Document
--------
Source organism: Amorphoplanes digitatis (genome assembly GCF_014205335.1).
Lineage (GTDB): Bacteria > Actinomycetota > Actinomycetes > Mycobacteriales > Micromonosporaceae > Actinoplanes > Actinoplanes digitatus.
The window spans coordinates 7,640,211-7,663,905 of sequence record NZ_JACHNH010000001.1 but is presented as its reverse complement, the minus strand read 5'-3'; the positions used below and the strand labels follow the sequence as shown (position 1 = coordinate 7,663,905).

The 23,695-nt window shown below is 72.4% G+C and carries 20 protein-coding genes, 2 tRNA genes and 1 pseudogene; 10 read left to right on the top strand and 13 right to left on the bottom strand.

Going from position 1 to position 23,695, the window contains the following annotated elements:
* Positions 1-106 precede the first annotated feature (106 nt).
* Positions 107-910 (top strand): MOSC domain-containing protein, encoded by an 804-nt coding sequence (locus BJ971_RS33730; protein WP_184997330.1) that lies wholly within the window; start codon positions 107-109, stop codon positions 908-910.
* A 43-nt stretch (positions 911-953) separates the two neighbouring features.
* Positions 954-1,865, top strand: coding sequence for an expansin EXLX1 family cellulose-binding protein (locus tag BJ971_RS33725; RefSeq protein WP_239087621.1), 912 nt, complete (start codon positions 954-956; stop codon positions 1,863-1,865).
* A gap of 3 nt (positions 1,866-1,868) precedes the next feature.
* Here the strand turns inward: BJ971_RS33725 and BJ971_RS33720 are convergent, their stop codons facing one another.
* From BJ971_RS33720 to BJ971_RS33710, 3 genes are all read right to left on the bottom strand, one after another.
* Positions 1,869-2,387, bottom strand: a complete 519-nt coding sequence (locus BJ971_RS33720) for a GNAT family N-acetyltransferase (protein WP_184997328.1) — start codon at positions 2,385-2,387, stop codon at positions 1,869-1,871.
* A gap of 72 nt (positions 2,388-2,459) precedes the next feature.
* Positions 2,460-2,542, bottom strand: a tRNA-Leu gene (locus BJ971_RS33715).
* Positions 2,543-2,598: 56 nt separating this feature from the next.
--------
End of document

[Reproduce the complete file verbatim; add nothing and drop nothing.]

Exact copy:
Source organism: Amorphoplanes digitatis (genome assembly GCF_014205335.1).
Lineage (GTDB): Bacteria > Actinomycetota > Actinomycetes > Mycobacteriales > Micromonosporaceae > Actinoplanes > Actinoplanes digitatus.
The window spans coordinates 7,640,211-7,663,905 of sequence record NZ_JACHNH010000001.1 but is presented as its reverse complement, the minus strand read 5'-3'; the positions used below and the strand labels follow the sequence as shown (position 1 = coordinate 7,663,905).

The 23,695-nt window shown below is 72.4% G+C and carries 20 protein-coding genes, 2 tRNA genes and 1 pseudogene; 10 read left to right on the top strand and 13 right to left on the bottom strand.

Going from position 1 to position 23,695, the window contains the following annotated elements:
* Positions 1-106 precede the first annotated feature (106 nt).
* Positions 107-910 (top strand): MOSC domain-containing protein, encoded by an 804-nt coding sequence (locus BJ971_RS33730; protein WP_184997330.1) that lies wholly within the window; start codon positions 107-109, stop codon positions 908-910.
* A 43-nt stretch (positions 911-953) separates the two neighbouring features.
* Positions 954-1,865, top strand: coding sequence for an expansin EXLX1 family cellulose-binding protein (locus tag BJ971_RS33725; RefSeq protein WP_239087621.1), 912 nt, complete (start codon positions 954-956; stop codon positions 1,863-1,865).
* A gap of 3 nt (positions 1,866-1,868) precedes the next feature.
* Here the strand turns inward: BJ971_RS33725 and BJ971_RS33720 are convergent, their stop codons facing one another.
* From BJ971_RS33720 to BJ971_RS33710, 3 genes are all read right to left on the bottom strand, one after another.
* Positions 1,869-2,387, bottom strand: a complete 519-nt coding sequence (locus BJ971_RS33720) for a GNAT family N-acetyltransferase (protein WP_184997328.1) — start codon at positions 2,385-2,387, stop codon at positions 1,869-1,871.
* A gap of 72 nt (positions 2,388-2,459) precedes the next feature.
* Positions 2,460-2,542, bottom strand: a tRNA-Leu gene (locus BJ971_RS33715).
* Positions 2,543-2,598: 56 nt separating this feature from the next.